Three ways to fuel hospitality growth during a crisis

All, Casual Dining & Quick-Service, Digital Ordering, Products

November 24, 2022

Times are tough, but some brands are proving tougher. What’s their secret?

We recently brought together an exciting panel of experts – Michael Tingsager, founder of Hospitality Mavericks, Peter Backman, Strategic Business Consultant for Foodservice & Delivery and our very own Nick Liddle – to discuss ‘Building a Resilient Restaurant in Tough Times’

The panel explored what top hospitality operators are doing to survive current market conditions, and how technology can fuel growth, both now and into the future. 

Up for discussion were key market insights such as how operators – including LEON, HOP Vietnamese and McDonald’s – build an omnichannel experience to increase revenue, and the positive relationship technology can have with the human experience.

1. Create an omnichannel experience that meets customers where they are

To survive this challenging time, operators must be prepared to take opportunities wherever they arise. Diversifying and opening up to new markets and revenue streams will be essential to not just surviving but also growing.

Building out your brand and engaging with customers through different channels – think delivery, retail and supermarkets or even your own restaurants – will give you greater opportunity to sell your product, engage with new customers and widen your customer base.

"Restaurant and food retail brands need to learn how to engage with their customers in a seamless way, across all channels. Whether that’s in-store or through delivery, creating an omnichannel experience that feels authentic to your brand will allow customers to engage with you when it's convenient for them."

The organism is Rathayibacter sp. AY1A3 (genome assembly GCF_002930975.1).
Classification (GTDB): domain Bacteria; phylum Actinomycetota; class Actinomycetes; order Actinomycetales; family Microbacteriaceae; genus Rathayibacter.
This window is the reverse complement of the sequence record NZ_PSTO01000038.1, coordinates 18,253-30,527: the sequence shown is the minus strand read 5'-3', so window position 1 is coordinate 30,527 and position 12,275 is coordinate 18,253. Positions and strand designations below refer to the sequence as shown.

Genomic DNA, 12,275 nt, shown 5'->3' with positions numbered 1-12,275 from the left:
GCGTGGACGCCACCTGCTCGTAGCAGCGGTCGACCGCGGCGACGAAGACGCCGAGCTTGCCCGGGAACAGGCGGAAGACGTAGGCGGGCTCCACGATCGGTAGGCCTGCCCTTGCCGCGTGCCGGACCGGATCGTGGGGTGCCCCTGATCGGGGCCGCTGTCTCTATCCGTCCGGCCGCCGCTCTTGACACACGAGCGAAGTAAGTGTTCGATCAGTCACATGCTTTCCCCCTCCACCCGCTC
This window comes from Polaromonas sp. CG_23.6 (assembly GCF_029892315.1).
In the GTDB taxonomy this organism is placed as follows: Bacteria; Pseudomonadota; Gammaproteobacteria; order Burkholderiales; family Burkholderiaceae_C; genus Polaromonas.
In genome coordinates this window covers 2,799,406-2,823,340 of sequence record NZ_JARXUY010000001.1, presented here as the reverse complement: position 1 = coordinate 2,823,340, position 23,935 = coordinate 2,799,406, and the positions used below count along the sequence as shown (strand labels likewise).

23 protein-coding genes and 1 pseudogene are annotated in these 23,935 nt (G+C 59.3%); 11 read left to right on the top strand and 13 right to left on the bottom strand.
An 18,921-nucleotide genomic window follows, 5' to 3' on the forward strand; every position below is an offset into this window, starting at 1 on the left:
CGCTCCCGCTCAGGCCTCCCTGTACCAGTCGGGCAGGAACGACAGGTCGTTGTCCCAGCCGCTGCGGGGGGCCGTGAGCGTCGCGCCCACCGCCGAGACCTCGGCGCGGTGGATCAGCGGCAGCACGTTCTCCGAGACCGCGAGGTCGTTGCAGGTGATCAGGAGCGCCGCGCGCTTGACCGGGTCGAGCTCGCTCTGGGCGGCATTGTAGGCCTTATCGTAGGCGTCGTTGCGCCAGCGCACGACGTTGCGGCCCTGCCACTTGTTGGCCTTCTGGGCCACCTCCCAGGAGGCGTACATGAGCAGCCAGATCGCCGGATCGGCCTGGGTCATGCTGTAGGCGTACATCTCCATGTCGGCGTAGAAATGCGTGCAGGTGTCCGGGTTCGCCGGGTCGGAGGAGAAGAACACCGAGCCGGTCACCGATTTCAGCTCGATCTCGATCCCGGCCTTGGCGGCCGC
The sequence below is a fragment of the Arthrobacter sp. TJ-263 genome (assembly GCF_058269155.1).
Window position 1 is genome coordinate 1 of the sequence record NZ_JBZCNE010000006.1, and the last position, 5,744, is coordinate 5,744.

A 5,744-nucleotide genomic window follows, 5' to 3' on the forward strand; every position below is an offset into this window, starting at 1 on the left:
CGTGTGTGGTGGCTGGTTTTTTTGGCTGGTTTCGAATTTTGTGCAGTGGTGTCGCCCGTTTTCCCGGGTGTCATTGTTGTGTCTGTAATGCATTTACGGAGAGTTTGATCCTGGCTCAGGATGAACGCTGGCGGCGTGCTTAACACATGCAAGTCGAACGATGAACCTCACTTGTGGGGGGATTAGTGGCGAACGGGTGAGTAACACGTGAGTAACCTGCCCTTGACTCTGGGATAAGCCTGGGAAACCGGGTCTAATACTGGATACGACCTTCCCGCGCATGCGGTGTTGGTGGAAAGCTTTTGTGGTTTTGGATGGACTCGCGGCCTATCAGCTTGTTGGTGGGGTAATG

How LEON tapped into new customers and revenue streams

In 2019, LEON set out to elevate its brand beyond physical restaurants, and embraced digital as the way forward. Its mission was to make LEON as accessible as possible, to as many people as possible. 

And that’s exactly what it did. LEON is now available across all delivery channels. It’s expanded into supermarkets, opened a drive-thru and digitised the restaurant experience with self-service kiosks using Vita Mojo.

LEON’s growth plans were fueled by enabling their customers to engage on the channels they want; the brand now plans to open 50 new sites in 2022, creating 4,000 jobs in the next three years.

"Hospitality is underpinned by great interpersonal relationships and making customers feel truly welcome. The challenge for brands now is balancing the physical and digital so that all the channels work in harmony. The hospitality industry is hugely entrepreneurial and innovative so I am sure it will rise to the challenge."

2. Change, measure and learn

So you’ve decided to diversify your revenue streams…

But when expanding into new channels and exploring new options, it’s important to evaluate exactly what you’re trying to achieve, and who your demographic is. Think about:

  • What service do you want to provide?
  • How do you want your guests to feel?
  • How do you optimise your brand experience?

Once you’ve established the above, you need to ensure your entire organisation is committed to the change, happy to try new ideas and accepts that you may make mistakes along the way

When you’re going through fundamental change, it’s essential to measure the impact of that change and to be laser focused on the data.

"Only through having a culture of change will people be allowed to commit to that process. We know it’s a hectic time for operators, and you really want the tech to work out of the box, but when you invest in committing to that level of change, you'll get a good outcome.”

HOP Logo
Want to reduce waiting times during the lunchtime rush?